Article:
Waithe was awarded the award for writing the “Thanksgiving” episode on Netflix’s Master of None in which she also plays Denise — the queer black woman at the center of the story who comes out to her family during Thanksgiving – a hilarious rendition of her personal experience.

She’d been writing for Fox series Bones for 12 years, but her level of success skyrocketed since comedian and creator of Master of None Aziz Ansari rewrote the character of his best friend from a straight, white male to a character specifically tailored for Waithe. Since her time in the role, she’s gone on to create critically-acclaimed Showtime drama The Chi, wrote a pilot — Twenties — for TBS, starred in Steven Spielberg’s new blockbuster Ready Player One, been named on this year’s Time 100 list, and has graced the cover of Vanity Fair.

[*Note – Instagram numbers are reported as of December 2018]

5 Great Netflix Original Films of 2018

Netflix continued to dominate the television industry in 2018, coming out on top with 112 nominees at last year’s Emmy Awards, and boasted more than 60 original films released this year (and counting). From comedies to dramas — and its fair share of documentaries — a tidal wave of strong, original content coming from the streaming platform continues to make it more and more difficult for us to leave the couch.

So, for those of you with no reservations about continuously filling in those perfected couch grooves, here is a list of the great original films Netflix released in 2018:

6 Balloons

In an unexpected pivot from their usual comedic roles, James Franco and Abby Jacobson play a heroin addict and his loving-yet-enabling sister in this heartfelt drama. Barely feature-length at 71 minutes, 6 Balloons follows the siblings over the course of one night after Katie (Jacobson) finds out her brother Seth (Franco) has relapsed.

Written and directed by Marja-Lewis Ryan, the film is bleak in its deliverance of the grappling truths surrounding addiction, and poignant in its examination of unconditional love between family.

To All the Boys I’ve Loved Before

As surprising as it may be for a teen rom-com to win over film critics across the board, To All the Boys I’ve Loved Before did just that.

A big win for diverse leads in films, To All the Boys follows Lara Jean Covey, a half-Korean, half-Caucasian high-schooler in suburban America, as she navigates through the complicated events following the leaking of her secret love letters to five of her crushes. The role is winningly played by New York Film Academy (NYFA) Acting for Film alum Lana Condor, and offers an honest, endearing, and downright sweet take on the dating rituals of adolescence. In a lot of ways, it’s reminiscent of the ‘80s classics of John Hughes, but for the digital age.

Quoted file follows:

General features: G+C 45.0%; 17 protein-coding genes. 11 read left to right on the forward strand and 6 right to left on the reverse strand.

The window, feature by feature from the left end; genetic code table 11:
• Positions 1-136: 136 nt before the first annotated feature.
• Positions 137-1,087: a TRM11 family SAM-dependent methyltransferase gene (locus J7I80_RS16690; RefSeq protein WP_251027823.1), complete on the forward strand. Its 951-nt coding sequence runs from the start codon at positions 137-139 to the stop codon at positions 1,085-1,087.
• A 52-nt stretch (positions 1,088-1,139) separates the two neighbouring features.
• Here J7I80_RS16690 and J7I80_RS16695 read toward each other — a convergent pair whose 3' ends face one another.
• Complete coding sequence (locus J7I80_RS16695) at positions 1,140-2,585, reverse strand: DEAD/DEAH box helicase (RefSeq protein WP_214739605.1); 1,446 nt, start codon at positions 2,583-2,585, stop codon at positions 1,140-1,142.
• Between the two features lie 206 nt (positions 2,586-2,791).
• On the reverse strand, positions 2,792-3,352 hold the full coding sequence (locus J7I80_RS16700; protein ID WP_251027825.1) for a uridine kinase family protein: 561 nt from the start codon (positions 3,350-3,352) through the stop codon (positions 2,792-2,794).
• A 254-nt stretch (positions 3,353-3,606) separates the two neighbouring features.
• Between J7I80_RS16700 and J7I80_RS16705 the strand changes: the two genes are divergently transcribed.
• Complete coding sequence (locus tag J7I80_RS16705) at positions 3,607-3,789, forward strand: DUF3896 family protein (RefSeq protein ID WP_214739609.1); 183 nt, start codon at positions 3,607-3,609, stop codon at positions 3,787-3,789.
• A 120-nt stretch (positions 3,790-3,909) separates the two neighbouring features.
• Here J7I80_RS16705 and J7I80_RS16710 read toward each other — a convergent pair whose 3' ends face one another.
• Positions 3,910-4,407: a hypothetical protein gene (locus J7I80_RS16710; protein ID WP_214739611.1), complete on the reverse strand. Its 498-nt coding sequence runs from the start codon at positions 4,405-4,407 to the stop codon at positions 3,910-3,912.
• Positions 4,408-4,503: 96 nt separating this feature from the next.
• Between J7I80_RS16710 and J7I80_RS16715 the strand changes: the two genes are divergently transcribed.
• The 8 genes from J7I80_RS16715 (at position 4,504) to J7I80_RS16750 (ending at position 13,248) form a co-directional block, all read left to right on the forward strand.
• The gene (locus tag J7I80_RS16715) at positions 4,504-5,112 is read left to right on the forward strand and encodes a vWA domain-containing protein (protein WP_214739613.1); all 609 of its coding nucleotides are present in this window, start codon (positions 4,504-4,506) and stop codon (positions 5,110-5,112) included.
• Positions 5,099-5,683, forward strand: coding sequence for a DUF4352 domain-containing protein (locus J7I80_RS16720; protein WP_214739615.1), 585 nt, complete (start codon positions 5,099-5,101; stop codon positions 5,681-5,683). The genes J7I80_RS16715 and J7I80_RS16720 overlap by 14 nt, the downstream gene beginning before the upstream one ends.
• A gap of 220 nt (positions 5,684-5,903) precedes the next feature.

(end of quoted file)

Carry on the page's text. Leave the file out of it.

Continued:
Roxanne Roxanne

Roxanne Roxanne is a biopic, co-produced by Pharrell Williams and directed by Michael Larnell, that explores the legendary beginnings of Roxanne Shanté’s career as rap’s first female star at just 14 years old. Coming out of the infamous Queensbridge Projects in Queens, New York, the talented battle-rapper shot to fame after igniting the Roxanne Wars — hip-hop’s first recorded beef — after recording a clapback with legendary hip-hop producer Marley Marl to U.T.F.O.’s hit single Roxanne, Roxanne.

Despite being out of the limelight for many years, the story of the pioneer who paved the way for names like Nicki Minaj, Lil’ Kim, and Cardi B – to name just a few – was worthy of some current recognition; Netflix did just that – and did it in style.

They’ll Love Me When I’m Dead

This documentary feature by Oscar-winner and 20 Feet from Stardom director Morgan Neville centers around the last 15 years of filmmaking legend Orson Welles’ life, when he was an artist in exile. The film focuses largely on the long and laborious production of his magnum opus, The Other Side of The Wind, which was finally released posthumously this year.

Using more than 100 hours of raw material, this imaginative 122-minute cut is essential viewing for not just Orson Welles fans but any aspiring documentary filmmaker or film enthusiast. The Other Side Of The Wind was semi-autobiographical, and this intoxicating film compliments it perfectly while detailing the life and times of its subject.

The Kindergarten Teacher

Written and directed by Sarah Colangelo, The Kindergarten Teacher is an English remake of the 2014 Israeli film of the same name, a riveting psychological thriller about a disenchanted teacher living in Staten Island who becomes intrigued by a precocious 5-year-old boy in her class after reading his poetry.

Maggie Gyllenhaal shines in the role of Lisa, the self-deluded teacher and budding poet who, in some way, uses Jimmy, the artistic prodigy played by Parker Sevac, to live out her own dreams of becoming an extraordinary poet. The film explores the great lengths in which one will go to nurture the artistic pursuits of a child beyond what is deemed socially or ethically acceptable, as Gyllenhaal unravels and the child’s well-being comes into question.

Masterfully projecting the complexities of life as a struggling woman desperate to be heard, this film is bound to leave you affected. As Rolling Stone puts it, “for the filmmaker and her star, this movie is their poem.”